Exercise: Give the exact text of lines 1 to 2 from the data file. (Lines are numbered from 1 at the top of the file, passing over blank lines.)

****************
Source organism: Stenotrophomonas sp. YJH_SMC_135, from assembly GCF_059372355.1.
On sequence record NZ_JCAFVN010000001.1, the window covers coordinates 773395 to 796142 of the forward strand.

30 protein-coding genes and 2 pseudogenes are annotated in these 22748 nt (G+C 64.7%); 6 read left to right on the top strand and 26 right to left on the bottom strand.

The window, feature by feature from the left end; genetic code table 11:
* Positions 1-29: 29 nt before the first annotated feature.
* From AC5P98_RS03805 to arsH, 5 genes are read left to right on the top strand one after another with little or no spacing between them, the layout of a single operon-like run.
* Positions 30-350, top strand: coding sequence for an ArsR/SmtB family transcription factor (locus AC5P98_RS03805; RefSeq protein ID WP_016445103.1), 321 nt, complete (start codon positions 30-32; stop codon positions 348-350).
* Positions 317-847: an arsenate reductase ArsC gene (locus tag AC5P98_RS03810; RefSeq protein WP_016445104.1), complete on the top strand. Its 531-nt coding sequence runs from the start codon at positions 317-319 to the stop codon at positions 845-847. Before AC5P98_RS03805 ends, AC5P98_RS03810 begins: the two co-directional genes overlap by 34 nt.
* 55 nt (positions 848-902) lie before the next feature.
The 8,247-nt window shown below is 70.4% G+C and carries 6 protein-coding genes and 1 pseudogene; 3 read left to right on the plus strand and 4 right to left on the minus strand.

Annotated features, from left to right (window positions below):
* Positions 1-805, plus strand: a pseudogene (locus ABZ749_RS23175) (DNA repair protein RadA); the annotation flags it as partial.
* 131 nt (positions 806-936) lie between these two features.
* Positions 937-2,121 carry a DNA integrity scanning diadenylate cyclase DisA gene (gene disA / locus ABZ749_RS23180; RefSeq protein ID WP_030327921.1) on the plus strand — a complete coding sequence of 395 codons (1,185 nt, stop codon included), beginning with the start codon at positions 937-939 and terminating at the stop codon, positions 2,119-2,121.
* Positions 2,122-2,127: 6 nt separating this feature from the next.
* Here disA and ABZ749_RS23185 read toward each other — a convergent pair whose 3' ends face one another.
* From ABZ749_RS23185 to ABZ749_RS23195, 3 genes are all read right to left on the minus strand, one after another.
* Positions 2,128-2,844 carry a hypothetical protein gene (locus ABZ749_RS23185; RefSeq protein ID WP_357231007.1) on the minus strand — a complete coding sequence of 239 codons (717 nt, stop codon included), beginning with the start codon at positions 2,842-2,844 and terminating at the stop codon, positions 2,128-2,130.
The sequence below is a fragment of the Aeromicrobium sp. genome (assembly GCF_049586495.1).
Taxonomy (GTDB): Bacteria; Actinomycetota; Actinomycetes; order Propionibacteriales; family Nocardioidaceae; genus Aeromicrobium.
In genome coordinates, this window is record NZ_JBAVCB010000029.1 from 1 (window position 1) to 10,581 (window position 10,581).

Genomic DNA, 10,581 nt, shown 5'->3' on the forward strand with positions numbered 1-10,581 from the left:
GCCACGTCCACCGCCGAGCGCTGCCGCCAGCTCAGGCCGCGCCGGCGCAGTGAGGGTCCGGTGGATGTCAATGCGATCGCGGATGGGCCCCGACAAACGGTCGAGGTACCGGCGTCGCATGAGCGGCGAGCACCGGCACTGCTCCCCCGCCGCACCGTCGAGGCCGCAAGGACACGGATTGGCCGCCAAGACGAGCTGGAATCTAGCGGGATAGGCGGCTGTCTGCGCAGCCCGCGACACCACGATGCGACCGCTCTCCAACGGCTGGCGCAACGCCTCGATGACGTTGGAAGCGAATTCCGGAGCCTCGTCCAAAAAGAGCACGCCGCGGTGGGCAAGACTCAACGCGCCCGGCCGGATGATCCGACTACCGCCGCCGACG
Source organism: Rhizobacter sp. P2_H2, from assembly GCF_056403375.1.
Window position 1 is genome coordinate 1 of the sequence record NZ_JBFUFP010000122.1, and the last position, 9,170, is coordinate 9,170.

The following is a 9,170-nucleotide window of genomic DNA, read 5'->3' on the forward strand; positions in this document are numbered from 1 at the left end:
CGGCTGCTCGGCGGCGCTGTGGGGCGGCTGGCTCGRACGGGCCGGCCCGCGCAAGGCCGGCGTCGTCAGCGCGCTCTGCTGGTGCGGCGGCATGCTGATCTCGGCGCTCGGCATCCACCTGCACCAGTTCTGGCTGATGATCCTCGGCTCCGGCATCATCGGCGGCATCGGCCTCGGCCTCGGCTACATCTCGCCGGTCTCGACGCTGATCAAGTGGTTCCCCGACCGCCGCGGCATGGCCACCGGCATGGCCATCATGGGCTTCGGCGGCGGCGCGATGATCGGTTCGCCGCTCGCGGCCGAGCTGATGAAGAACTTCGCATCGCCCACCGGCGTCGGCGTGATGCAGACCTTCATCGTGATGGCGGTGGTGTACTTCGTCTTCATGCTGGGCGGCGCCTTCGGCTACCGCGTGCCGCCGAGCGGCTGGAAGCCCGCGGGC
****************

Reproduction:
Source organism: Stenotrophomonas sp. YJH_SMC_135, from assembly GCF_059372355.1.
On sequence record NZ_JCAFVN010000001.1, the window covers coordinates 773395 to 796142 of the forward strand.